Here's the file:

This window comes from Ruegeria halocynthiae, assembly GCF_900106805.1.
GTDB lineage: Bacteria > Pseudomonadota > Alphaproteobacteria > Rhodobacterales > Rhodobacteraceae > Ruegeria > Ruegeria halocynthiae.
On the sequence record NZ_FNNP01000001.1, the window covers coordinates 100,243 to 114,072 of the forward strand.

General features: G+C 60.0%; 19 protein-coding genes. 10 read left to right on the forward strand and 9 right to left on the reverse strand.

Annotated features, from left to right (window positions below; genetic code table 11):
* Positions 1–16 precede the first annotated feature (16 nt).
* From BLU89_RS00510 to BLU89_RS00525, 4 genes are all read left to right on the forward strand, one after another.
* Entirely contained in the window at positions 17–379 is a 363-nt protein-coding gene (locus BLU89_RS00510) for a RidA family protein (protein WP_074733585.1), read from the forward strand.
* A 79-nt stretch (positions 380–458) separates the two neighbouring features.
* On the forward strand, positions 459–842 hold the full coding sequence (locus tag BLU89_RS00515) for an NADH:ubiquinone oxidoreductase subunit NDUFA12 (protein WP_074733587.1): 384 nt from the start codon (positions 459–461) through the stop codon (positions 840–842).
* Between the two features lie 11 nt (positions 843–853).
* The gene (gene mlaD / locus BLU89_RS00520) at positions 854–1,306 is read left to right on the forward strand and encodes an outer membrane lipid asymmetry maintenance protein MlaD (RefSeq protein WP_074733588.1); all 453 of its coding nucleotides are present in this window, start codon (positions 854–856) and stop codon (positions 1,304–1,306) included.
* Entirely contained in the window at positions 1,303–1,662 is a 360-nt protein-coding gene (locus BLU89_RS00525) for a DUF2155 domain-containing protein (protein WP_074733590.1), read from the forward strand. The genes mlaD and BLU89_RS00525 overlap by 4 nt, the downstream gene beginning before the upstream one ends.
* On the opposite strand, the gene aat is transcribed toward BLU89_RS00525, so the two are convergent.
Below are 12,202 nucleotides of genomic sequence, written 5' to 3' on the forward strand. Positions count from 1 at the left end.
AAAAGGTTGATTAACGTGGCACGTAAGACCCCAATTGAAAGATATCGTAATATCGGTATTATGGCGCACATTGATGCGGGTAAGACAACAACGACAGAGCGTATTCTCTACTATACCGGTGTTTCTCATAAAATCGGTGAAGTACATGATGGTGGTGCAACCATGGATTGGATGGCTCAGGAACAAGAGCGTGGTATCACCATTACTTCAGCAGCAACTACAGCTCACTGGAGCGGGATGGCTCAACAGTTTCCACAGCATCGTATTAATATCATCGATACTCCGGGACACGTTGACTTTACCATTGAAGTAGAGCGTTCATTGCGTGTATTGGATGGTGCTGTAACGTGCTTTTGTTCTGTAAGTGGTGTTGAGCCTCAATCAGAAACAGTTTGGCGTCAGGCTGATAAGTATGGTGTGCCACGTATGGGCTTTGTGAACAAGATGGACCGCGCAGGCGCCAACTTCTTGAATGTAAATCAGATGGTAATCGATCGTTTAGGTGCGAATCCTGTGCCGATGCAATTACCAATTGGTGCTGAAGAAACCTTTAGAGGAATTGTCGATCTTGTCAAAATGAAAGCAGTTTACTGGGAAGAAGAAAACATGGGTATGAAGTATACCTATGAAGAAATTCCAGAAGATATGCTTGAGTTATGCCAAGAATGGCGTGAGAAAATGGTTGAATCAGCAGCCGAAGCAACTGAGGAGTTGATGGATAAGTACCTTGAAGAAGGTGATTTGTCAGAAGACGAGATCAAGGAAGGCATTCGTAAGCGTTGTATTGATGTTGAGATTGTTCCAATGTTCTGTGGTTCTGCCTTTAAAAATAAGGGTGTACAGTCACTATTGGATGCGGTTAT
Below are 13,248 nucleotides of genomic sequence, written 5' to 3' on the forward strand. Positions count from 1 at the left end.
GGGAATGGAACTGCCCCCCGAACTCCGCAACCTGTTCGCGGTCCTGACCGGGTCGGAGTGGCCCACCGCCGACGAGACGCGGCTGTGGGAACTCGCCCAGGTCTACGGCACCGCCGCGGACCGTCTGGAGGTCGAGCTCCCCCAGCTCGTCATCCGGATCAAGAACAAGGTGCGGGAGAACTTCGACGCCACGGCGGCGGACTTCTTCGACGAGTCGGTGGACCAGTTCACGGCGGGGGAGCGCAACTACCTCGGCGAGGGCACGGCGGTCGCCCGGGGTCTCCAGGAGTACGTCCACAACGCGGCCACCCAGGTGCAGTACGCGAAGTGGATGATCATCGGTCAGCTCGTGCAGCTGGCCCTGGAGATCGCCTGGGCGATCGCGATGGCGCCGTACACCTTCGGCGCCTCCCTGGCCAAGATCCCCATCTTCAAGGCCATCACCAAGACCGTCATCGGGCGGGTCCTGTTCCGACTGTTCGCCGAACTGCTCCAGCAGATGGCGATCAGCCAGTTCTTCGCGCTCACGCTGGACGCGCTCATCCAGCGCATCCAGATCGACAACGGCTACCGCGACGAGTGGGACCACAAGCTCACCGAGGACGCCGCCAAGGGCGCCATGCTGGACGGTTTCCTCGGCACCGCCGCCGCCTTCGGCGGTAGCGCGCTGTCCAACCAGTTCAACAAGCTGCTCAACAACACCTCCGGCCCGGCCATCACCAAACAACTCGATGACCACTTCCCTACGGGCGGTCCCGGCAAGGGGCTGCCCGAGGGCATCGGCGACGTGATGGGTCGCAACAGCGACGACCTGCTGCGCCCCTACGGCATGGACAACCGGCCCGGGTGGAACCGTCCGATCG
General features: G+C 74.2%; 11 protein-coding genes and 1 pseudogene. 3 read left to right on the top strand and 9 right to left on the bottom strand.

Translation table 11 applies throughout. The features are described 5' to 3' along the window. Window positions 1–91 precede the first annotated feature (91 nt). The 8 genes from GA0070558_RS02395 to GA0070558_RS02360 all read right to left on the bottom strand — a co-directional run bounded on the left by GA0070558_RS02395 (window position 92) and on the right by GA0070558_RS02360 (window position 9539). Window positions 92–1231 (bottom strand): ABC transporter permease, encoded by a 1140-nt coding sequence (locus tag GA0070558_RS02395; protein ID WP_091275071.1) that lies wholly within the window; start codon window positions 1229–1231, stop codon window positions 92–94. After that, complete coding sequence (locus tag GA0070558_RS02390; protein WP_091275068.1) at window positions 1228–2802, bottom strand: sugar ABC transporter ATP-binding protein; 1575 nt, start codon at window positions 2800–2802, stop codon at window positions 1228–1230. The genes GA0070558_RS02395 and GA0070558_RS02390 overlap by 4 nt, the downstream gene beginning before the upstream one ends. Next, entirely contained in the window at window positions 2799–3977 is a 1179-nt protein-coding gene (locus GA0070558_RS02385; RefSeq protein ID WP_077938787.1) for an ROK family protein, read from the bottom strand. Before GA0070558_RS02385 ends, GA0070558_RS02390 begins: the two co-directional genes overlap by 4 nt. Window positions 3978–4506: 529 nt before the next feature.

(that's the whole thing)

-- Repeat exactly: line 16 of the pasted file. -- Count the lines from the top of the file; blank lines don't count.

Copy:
AAAAGGTTGATTAACGTGGCACGTAAGACCCCAATTGAAAGATATCGTAATATCGGTATTATGGCGCACATTGATGCGGGTAAGACAACAACGACAGAGCGTATTCTCTACTATACCGGTGTTTCTCATAAAATCGGTGAAGTACATGATGGTGGTGCAACCATGGATTGGATGGCTCAGGAACAAGAGCGTGGTATCACCATTACTTCAGCAGCAACTACAGCTCACTGGAGCGGGATGGCTCAACAGTTTCCACAGCATCGTATTAATATCATCGATACTCCGGGACACGTTGACTTTACCATTGAAGTAGAGCGTTCATTGCGTGTATTGGATGGTGCTGTAACGTGCTTTTGTTCTGTAAGTGGTGTTGAGCCTCAATCAGAAACAGTTTGGCGTCAGGCTGATAAGTATGGTGTGCCACGTATGGGCTTTGTGAACAAGATGGACCGCGCAGGCGCCAACTTCTTGAATGTAAATCAGATGGTAATCGATCGTTTAGGTGCGAATCCTGTGCCGATGCAATTACCAATTGGTGCTGAAGAAACCTTTAGAGGAATTGTCGATCTTGTCAAAATGAAAGCAGTTTACTGGGAAGAAGAAAACATGGGTATGAAGTATACCTATGAAGAAATTCCAGAAGATATGCTTGAGTTATGCCAAGAATGGCGTGAGAAAATGGTTGAATCAGCAGCCGAAGCAACTGAGGAGTTGATGGATAAGTACCTTGAAGAAGGTGATTTGTCAGAAGACGAGATCAAGGAAGGCATTCGTAAGCGTTGTATTGATGTTGAGATTGTTCCAATGTTCTGTGGTTCTGCCTTTAAAAATAAGGGTGTACAGTCACTATTGGATGCGGTTAT